The Spitfire first flew on 5th March 1936 from Eastleigh Aerodrome. However, due to production issues and limitations in Supermarine’s manufacturing process, the first production Spitfire did not take to the skies for a further 2 years. The Spitfire was born four months after the maiden flight of its partner aircraft, the Hawker Hurricane. Together they would deny Nazi Germany air superiority over England and the English channel.

Find out more about the legendary Spitfire

Aircraft Restorations

The restoration of historical aircraft is a challenge full of difficult obstacles with missing engines, control system parts, and the need for significant fuselage, wing or tail repair. The long, slow process of restoring an aircraft to a flight worthy condition or simply for static display is taken up by many individuals, but also museums and groups of enthusiasts.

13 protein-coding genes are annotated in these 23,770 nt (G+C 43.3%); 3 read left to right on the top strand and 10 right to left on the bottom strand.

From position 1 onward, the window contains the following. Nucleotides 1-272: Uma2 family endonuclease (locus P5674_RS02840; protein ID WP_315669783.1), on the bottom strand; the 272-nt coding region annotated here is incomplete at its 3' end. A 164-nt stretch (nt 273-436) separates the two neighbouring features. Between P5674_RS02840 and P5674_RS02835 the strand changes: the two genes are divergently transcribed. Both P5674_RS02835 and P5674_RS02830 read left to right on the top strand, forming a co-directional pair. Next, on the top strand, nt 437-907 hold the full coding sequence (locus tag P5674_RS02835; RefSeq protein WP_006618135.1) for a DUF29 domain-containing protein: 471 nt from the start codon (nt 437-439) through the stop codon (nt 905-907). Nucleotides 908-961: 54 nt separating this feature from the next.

The restorations undertaken can be as small as a one-seat civilian bi-plane or the always popular Warbirds, or as large as a Lockheed C-121C Constellation. Museums that tackle large scale restorations include the Historic Aircraft Restoration Museum in Missouri and the Museum of Flight in Everett, Washington. These museums have restored early propeller driven passenger aircraft and the early airliners built in the USA and Europe, like the de Havilland Comet.    

Read more aircraft restoration articles